No, I am. I am taking on clients, it is going to be remote for the most part unless someone listening happens to be in Santa Cruz area. So you can find me on social media. My handle is just my name at Kendra Sato. And then I also have a website that I’m constantly working on and building but I do now have a training page. So it’s a little bit about me a little bit about my credentials, and a little translation, my credentials. And then there’s a tab that you can click on that actually just emails me directly. So

Anthony Gurule 33:40
yeah, perfect. Yeah, well, I had a great time talking to you. I think that’s such a ton of great information. Again, this is such such important what we’d see as like nuggets of information but can be profound for each and every one of you guys. So if you enjoy it, please share it with someone else you know might be on honestly the struggle bus but the figuring figuring it all out on how to actually live. So thanks again and look forward to connecting again soon.

Kendra Sato 34:09
Yeah, thanks for having me.

Anthony Gurule 34:10
All right. We’ll talk soon. Okay,

Transcribed by

Did you know this fact EP85 (1)

Did You Know this Fact? | EP 85

Live LOUD Life Podcast
Lafayette Colorado

Episode 85

Did you know this fact?

With Dr. Antonio Gurule

Episode Highlights:


[0:10] Today’s episode is about the length tension relationship.
[1:19] There is a position in which the muscle belly can generate the most force.
[2:46] How the length tension relationship can improve lower back pain.
[4:11] What is strength training in the presence of pain?
[6:01] If you feel like you’re stuck, there’s definitely ways for you to start progressing.


Connect With Antonio and the Live LOUD team:

Subscribe to my YouTube channel here:

Visit the website:

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Guiding your to the adventurous life you were made for!



About Dr. Antonio Gurule

Nutrition Building Blocks Broken Down


  • Father
  • Doctor of Chiropractic
  • Owner of Live LOUD
  • Personal Trainer & Health Coach

Anthony Gurule 0:10
All right, we’re gonna jump right into today’s episode. Today’s episode is about the length tension relationship. Now, for some of you might, you might be thinking, wow, how is this important? What is this apply to me? Well, to me, this is actually a very important piece of the puzzle when we’re dealing with rehab and recovery that most people aren’t talking about. And this really helps you unlock the knowledge about how your body moves, and operates, especially from just a backing up, especially from just a movement perspective, right. So getting right into it length tension relationship, what that means is the muscle the our muscle fibers generate tension, right, they get tighter when you ask them to work. Now, here’s something important to always note is a muscle can only pull, right, we oftentimes will look at like a pushing motion, even like a squat, like I’m pushing the ground away, your muscle is lengthening as you push away from something it is it is shortening, and that in turn is pulling, that is pulling a body part or another joint or another bone in order to elicit movement.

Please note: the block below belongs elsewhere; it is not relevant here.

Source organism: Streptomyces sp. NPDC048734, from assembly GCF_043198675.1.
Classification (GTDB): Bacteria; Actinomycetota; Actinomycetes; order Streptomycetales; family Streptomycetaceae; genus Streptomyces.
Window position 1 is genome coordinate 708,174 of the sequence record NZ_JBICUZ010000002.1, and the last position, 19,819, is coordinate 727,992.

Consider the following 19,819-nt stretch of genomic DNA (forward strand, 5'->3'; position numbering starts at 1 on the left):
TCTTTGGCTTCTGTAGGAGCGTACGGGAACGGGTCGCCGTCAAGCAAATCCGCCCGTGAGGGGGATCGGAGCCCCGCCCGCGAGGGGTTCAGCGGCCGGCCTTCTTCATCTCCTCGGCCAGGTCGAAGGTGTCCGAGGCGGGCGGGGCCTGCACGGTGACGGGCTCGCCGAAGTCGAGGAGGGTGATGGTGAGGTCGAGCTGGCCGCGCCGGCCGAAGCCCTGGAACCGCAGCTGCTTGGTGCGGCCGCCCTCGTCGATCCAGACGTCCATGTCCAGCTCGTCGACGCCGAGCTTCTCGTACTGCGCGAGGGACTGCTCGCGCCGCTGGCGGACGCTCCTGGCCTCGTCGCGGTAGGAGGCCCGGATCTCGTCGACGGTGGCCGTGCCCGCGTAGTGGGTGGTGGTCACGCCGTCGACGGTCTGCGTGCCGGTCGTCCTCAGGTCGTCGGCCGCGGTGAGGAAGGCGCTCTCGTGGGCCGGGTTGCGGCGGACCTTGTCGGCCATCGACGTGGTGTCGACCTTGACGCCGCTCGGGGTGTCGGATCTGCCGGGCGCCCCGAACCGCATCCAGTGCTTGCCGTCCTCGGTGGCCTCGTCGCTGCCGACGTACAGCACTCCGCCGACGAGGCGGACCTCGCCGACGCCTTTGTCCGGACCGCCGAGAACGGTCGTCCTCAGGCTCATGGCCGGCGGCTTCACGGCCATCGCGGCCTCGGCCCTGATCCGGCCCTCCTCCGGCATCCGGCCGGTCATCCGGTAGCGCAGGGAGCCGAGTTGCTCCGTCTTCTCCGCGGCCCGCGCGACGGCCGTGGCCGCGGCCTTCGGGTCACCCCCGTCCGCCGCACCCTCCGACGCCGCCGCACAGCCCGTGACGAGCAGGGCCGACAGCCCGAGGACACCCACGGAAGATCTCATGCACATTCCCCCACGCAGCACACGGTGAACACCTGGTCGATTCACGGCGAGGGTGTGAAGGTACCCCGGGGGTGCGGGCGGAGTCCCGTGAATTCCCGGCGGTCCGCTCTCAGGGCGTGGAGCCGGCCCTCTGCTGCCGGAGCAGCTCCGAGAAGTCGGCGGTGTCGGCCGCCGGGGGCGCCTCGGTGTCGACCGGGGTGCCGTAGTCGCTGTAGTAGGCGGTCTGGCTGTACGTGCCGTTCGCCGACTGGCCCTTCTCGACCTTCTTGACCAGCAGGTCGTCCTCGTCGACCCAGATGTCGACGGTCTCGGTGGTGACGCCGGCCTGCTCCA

Anthony Gurule 1:19
Now, what’s important to note about that is there is a position in which the muscle belly, the belly is like the middle part of the muscle, right where most of the muscle fibers are. And in turn, this also is in relationship to the tendon which attaches to the bone. But there is a position in which the muscle belly can generate the most amount of force. And and it’s not, we can’t say it’s like oh, and it’s X amount of length, or whatever that is, right. It’s it’s it’s it’s an inherent thing that is felt and developed throughout your body. And it can change because you can get stronger in positions of shorter or longer positions, right in relationship to the to the muscle length. But more importantly, what we’re looking for is how can you better understand this to help you with leverage? Now leverage is the name of the game when it comes to resistance training, right? Your ability to leverage right to move something allows you to get stronger, the more weight you can move or leverage, then the more adaptation you can have.

Anthony Gurule 2:28
Now that being said, too, we can use the leverage. And the same, the same concept of stretched, the stretch length tension relationship, to maybe elicit more strength, right, if I can generate tension in a muscle belly, that’s longer can I make it stronger in that longer position. Now this is also important because we talk about in previous episodes, as indicated, in alluding to this episode of How length tension relationship can improve shoulder pain. This is also true for like lower back pain, right? When we’re dealing with disc injuries and things like that we’re looking at the muscles are oftentimes in a hyper spasm short position, because they don’t want they don’t want the the joints, the the spine to move because that might elicit more pressure on a disc. And so what happens is they become locked down in tight and their tension is only then generated in a short position. And then when we ask them to elongate to move and trade create tension in a long position, they don’t know how to do it. And sometimes that creates spasm, potential muscle injuries and or they buckle fail and fatigue, which then puts more pressure onto the lower back.

Anthony Gurule 3:37